Poland community celebrates President McKinley’s 175th birthday

By Billy Ludt



Paul McQueen, a resident and former minister, donned a presidential outfit, pinned a carnation to his lapel and delivered a speech President William McKinley once gave to a crowd of about 300 Poland residents.

“Thank you, Poland,” he said to close out the speech. “Thank you for being here today.”

Monday was McKinley’s 175th birthday, and much like the late president, McQueen also gave the speech to a crowd of Poland residents.

The Poland Historical Society celebrated McKinley’s birthday – with singing and cake included – at Poland Village Town Hall. Residents packed the building, and listened while members of local government and the historical society made presentations.

This was the second time McQueen posed as the president and gave the speech, the first at a ceremony commemorating a plaque where McKinley’s boyhood home once stood.

As he’s prepared for these events, McQueen said his interest in the president has grown. One discovery he’s made is a parallel between the lives of McKinley and Abraham Lincoln.

Both were somber men, whose families were riddled with tragedies and whose lives were ended by assassination.

“He had a lot of depth,” McQueen said.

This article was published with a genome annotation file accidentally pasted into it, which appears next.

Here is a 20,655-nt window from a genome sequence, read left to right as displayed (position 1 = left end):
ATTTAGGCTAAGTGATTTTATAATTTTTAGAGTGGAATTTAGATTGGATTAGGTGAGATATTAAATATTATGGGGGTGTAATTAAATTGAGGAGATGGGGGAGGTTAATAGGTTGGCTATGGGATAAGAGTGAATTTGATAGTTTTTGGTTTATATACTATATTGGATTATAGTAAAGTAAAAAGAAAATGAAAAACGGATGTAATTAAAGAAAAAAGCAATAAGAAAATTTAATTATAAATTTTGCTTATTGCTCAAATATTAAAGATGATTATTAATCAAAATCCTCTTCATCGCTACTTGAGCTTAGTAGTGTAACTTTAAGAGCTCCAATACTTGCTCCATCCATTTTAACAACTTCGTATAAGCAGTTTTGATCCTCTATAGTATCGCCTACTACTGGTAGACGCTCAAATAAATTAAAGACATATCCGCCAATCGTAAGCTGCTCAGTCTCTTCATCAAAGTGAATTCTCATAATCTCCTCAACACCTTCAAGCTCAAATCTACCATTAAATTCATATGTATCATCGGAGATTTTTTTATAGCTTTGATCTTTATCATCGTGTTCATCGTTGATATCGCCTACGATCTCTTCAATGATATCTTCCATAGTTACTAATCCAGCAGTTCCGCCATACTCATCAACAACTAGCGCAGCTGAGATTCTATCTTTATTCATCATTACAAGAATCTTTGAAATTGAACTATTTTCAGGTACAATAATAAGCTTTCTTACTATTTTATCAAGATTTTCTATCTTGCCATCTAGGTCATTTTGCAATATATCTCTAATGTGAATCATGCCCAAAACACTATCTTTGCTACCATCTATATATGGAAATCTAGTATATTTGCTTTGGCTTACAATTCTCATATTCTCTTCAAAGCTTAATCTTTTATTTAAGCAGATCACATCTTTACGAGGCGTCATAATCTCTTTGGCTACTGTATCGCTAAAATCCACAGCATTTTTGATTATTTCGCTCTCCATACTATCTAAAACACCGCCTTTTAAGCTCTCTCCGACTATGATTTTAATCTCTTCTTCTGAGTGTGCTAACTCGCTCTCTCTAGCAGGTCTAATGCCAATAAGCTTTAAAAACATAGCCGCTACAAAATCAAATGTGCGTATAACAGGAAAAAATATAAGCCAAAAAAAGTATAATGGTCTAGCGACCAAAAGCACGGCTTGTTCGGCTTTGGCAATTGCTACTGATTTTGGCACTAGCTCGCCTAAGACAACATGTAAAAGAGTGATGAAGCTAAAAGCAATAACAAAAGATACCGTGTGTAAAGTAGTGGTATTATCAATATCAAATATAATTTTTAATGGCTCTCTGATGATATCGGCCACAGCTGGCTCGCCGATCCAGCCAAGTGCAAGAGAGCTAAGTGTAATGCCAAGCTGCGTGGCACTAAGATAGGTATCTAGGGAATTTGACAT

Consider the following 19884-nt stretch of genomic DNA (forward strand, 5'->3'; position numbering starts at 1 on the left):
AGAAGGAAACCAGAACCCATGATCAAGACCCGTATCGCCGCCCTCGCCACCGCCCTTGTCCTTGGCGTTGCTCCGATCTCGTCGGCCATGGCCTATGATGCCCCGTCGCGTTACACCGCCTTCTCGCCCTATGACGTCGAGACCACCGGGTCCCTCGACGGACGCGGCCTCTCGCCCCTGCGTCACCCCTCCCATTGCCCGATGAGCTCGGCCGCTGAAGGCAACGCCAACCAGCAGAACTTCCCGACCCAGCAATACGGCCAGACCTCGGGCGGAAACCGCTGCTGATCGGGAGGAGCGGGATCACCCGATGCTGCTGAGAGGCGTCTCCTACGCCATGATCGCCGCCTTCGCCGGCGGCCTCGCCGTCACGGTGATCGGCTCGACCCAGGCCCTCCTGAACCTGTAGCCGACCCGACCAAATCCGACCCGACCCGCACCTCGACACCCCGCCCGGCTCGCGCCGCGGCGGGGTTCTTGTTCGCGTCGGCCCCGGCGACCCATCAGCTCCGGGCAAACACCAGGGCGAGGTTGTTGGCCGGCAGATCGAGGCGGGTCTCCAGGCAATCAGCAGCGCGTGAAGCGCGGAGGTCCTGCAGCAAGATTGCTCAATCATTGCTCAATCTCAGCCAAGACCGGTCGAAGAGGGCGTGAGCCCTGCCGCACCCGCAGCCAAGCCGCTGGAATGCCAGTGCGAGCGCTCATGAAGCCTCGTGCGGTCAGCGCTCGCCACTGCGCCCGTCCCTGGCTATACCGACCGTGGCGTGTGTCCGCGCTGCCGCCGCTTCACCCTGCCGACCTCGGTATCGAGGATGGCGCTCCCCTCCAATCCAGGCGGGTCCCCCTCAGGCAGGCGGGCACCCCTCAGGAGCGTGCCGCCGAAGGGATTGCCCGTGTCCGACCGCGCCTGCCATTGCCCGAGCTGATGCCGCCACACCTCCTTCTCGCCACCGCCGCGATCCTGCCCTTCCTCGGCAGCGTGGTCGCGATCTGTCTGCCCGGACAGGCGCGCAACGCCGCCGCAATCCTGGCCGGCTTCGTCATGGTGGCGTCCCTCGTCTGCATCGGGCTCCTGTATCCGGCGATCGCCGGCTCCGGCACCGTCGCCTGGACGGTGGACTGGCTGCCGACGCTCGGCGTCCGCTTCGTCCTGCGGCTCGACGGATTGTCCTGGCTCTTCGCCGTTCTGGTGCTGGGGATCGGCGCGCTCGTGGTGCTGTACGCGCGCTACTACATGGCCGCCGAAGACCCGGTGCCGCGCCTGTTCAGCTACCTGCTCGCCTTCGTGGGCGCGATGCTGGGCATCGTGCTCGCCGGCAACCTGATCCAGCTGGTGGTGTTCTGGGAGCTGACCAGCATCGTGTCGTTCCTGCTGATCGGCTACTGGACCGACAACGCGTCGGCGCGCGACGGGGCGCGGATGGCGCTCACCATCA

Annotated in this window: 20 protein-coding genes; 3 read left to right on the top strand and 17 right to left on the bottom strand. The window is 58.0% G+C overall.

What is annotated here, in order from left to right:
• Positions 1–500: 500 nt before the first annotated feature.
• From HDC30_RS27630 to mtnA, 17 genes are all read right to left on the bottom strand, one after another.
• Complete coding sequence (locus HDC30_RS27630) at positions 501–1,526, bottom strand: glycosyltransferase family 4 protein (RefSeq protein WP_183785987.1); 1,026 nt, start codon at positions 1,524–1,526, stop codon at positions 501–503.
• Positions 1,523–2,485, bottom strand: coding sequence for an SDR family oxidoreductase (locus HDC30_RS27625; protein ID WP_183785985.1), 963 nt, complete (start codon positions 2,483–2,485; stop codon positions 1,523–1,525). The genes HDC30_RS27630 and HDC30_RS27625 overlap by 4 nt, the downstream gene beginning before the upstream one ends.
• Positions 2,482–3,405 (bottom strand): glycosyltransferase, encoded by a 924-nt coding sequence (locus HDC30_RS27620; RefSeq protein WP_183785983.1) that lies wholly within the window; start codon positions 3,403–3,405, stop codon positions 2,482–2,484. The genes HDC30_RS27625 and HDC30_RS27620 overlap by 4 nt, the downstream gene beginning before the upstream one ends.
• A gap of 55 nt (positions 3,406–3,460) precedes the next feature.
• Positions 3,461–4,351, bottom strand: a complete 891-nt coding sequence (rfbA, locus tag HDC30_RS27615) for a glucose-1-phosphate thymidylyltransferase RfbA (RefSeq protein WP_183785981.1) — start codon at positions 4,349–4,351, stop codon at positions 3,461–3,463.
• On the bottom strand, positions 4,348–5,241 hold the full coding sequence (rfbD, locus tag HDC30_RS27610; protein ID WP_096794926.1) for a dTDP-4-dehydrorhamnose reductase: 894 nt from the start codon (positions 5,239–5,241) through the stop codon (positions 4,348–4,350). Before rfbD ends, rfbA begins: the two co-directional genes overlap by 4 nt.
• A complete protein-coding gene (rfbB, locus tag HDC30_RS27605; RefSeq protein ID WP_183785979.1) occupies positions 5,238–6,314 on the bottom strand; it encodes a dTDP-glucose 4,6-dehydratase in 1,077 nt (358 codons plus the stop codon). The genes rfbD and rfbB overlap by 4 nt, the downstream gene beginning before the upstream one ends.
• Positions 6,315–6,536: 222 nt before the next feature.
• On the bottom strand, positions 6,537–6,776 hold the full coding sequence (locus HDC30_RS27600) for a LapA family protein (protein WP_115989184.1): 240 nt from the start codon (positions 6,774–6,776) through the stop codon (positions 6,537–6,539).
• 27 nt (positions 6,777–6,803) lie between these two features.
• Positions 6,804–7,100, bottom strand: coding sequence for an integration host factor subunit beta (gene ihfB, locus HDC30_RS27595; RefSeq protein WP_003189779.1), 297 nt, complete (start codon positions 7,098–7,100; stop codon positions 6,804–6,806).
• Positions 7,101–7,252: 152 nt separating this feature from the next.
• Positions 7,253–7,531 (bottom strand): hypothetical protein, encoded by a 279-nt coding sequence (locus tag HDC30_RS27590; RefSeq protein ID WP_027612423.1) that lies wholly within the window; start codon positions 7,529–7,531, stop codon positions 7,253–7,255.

Although he was born in Niles, McKinley moved to Poland at age 9. Speakers gave highlights of McKinley’s life: growing up in Poland, hiking three miles every day to teach in a one-room schoolhouse in Boardman, serving in the Civil War and his presidency.

“Just remember that’s one of the interesting historical facts from Poland,” said David Smith, secretary of the historical society. “That a president of the United States came from Poland.”

McKinley also was noted as a very religious man. In a diary entry, McKinley wrote, he described himself as a “soldier of Jesus.”

“That was evidence of his religious devotion,” said Larry Baughman, president of the historical society.

McKinley was known to wear red carnations on his lapel. He was assassinated by anarchist Leon Czolgosz on Sept. 6, 1901, and in his memory, Ohio named its state flower the carnation.

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